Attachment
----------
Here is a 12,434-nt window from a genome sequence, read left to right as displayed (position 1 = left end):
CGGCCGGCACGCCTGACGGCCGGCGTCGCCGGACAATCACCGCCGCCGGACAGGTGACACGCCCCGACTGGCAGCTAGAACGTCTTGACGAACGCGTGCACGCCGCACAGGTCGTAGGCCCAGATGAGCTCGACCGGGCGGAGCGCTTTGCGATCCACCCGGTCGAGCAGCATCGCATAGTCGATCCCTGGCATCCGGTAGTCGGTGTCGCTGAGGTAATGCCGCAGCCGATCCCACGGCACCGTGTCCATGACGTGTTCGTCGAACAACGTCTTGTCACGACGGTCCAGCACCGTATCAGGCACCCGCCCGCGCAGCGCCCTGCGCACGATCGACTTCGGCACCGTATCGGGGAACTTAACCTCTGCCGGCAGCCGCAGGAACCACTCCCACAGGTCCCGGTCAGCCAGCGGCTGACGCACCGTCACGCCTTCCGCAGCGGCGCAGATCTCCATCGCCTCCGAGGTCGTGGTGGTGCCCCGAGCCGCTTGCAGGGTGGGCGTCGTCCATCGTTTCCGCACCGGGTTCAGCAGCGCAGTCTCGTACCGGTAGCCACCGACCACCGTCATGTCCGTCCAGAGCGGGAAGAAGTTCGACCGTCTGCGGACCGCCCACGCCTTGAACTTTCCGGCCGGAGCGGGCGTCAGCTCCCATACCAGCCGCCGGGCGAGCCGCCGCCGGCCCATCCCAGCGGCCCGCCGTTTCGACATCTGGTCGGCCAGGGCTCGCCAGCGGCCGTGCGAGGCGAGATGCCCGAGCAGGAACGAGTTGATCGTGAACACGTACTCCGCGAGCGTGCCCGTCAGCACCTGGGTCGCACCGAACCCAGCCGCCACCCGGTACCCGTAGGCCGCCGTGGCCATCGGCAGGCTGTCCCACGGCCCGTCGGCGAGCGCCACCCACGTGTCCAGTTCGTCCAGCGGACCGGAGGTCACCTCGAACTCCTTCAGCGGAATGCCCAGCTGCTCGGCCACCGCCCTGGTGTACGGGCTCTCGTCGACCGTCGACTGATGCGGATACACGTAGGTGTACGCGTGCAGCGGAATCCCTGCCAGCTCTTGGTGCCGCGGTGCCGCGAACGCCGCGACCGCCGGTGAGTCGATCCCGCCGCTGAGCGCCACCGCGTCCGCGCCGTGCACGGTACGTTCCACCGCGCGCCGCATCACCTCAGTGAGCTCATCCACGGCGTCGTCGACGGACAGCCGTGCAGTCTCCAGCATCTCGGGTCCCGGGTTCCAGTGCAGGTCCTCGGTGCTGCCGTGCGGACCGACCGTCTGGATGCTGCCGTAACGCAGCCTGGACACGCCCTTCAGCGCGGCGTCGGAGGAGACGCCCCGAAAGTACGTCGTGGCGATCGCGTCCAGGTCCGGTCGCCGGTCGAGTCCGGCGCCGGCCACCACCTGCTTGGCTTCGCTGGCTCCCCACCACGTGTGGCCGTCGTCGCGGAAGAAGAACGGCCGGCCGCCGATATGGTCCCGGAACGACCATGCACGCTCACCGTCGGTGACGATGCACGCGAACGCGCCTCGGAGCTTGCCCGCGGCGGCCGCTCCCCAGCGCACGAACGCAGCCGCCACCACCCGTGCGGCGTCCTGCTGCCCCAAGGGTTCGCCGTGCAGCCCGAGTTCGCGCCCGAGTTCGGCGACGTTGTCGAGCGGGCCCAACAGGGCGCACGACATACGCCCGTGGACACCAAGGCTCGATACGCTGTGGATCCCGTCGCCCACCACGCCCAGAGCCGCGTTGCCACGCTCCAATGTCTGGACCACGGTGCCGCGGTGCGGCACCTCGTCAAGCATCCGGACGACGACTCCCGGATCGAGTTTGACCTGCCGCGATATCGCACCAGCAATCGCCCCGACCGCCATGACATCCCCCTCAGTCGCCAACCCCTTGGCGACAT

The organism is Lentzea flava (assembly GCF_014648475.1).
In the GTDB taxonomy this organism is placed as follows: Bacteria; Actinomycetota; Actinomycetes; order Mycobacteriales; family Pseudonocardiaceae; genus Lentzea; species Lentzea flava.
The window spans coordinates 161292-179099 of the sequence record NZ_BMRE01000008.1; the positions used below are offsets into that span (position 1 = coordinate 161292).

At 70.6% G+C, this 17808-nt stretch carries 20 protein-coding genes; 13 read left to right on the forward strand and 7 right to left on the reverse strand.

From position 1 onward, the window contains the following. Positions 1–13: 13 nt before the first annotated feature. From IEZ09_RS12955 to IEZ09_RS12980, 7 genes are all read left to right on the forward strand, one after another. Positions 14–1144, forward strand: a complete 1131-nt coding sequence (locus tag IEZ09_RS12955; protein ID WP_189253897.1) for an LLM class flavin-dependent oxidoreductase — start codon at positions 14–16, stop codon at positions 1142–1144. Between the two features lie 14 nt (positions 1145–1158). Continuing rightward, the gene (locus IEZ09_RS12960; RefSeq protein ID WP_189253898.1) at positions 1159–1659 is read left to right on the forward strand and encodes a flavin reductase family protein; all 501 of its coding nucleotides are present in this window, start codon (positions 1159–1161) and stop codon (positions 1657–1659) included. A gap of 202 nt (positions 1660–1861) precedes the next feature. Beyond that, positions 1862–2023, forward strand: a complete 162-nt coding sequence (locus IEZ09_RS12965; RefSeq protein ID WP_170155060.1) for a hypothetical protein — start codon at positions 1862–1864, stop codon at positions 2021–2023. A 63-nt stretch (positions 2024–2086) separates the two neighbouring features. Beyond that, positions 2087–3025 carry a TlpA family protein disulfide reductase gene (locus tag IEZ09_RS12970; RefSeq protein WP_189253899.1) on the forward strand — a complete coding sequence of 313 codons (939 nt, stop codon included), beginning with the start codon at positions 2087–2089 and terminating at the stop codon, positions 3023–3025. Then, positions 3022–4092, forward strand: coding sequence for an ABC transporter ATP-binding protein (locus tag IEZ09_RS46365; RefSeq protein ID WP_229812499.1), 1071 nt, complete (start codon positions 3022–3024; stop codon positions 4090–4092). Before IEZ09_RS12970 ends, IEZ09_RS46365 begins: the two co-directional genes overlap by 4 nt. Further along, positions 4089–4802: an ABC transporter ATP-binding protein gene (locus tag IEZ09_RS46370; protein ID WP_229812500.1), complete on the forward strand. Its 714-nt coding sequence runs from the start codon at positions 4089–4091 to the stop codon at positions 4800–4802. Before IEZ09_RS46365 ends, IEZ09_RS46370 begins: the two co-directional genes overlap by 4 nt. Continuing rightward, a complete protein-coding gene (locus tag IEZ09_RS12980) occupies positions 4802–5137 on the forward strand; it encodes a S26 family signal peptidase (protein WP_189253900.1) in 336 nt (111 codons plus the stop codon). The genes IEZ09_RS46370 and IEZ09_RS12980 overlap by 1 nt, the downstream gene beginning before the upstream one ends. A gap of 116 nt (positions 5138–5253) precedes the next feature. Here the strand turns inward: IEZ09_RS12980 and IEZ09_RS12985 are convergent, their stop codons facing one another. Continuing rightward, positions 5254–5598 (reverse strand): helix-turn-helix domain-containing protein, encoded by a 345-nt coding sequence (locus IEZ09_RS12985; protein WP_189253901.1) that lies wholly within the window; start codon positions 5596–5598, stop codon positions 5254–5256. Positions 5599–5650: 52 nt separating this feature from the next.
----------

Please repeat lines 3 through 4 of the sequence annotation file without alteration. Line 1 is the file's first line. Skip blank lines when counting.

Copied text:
The organism is Lentzea flava (assembly GCF_014648475.1).
In the GTDB taxonomy this organism is placed as follows: Bacteria; Actinomycetota; Actinomycetes; order Mycobacteriales; family Pseudonocardiaceae; genus Lentzea; species Lentzea flava.